My mom was a lot like Princess Leia, the leader. She was confident, perfectly at home being the only woman in the room, and just as smart and authoritative. But they could both get away with it because they were usually right. Mom was not like Princess Leia, the fashion icon. She combed her hair by running her fingers through it while driving to work. She fell asleep in Snoopy sweaters from the 80s. The things I admired about her were the same reasons I loved Leia — the determination, the conviction, the drive, the passion. All traits I wanted to share, too. I thought I was content aspiring to have the same core as Leia, even if I couldn’t pull off the hairstyles.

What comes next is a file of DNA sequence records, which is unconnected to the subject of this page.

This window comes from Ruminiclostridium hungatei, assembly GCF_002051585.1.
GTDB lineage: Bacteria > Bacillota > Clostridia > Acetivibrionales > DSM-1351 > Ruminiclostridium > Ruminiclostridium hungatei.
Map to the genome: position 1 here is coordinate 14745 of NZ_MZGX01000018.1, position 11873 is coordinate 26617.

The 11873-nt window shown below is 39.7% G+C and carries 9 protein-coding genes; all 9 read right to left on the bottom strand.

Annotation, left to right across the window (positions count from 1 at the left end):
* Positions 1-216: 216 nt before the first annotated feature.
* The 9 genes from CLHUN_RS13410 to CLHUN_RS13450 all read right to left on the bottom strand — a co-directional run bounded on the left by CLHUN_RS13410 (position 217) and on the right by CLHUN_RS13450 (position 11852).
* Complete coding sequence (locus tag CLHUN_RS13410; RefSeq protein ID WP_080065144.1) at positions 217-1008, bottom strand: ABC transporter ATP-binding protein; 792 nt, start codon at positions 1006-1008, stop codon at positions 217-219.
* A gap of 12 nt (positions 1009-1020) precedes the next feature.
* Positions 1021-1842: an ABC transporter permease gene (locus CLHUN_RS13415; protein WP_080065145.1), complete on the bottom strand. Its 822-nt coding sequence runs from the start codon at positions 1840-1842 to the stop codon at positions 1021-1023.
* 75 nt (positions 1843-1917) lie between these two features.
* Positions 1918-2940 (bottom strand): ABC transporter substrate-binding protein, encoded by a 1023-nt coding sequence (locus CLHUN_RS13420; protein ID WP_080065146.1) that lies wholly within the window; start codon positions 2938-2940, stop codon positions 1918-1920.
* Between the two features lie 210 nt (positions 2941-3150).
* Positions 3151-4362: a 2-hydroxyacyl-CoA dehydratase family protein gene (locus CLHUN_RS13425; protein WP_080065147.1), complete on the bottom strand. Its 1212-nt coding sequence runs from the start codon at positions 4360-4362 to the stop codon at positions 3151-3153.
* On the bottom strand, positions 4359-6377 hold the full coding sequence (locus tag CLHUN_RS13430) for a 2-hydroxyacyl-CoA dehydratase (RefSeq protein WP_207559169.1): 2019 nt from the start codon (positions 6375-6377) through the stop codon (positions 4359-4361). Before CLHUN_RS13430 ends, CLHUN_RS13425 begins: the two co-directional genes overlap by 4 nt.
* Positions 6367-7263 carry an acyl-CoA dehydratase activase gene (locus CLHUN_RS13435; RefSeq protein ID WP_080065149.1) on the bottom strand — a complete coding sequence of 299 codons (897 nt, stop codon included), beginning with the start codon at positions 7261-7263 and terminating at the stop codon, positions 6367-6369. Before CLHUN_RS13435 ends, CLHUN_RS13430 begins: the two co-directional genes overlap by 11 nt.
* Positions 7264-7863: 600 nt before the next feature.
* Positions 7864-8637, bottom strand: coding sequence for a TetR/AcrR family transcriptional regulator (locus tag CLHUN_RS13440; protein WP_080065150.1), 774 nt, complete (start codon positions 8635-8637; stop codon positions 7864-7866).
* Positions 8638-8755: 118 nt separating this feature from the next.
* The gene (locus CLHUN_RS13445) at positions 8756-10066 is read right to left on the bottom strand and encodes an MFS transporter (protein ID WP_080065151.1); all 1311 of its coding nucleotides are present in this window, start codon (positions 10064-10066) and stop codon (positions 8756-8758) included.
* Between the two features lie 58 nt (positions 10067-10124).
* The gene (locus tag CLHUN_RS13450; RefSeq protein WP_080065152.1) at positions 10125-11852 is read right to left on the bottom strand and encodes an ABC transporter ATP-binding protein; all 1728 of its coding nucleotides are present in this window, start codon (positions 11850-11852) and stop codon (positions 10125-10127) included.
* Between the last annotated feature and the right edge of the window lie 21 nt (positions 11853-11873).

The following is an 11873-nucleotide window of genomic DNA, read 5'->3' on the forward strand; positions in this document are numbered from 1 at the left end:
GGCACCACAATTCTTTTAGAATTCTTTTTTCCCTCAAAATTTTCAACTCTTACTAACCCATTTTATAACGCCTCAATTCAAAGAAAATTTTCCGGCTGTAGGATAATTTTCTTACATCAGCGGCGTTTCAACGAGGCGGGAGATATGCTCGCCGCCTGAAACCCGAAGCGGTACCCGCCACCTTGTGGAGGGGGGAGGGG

And then, I saw it. The golden bikini. I had been looking for something special to wear, not sure what, just keeping an eye on several options that my boyfriend also enjoyed. We had different tastes, and I tended to second-guess everything. Not this time. I purchased it immediately, even paid extra for two-day shipping. Trying it on, I felt powerful. I didn’t notice my nonexistent curves, limbs without enough meat on them, or the way my hips stuck out at odd angles. It didn’t matter that I had my glasses on, or that I wasn’t wearing makeup. My hair was just down, combed, but nothing extravagant. I had never felt more beautiful. I had forgotten this had been a fantasy of mine — time and cynicism had worn me down. I convinced myself I couldn’t pull off the outfit — that I wasn’t cool enough. After two and a half years of dating, despite the uncertainty of where we were and if we would continue to be a we, I’d had no doubts when ordering. It fit me perfectly. It wasn’t what I’d been intending to purchase, or what he’d been expecting, but it was completely right. “It’s my version of wearing a Disney Princess dress to prom,” I told the girls, trying to explain that feeling and enjoying the nuance that Princess Leia was now a Disney Princess. It was a lot of nerds’ dreams to have their girlfriend wear the Slave Leia bikini, but it was my dream, too.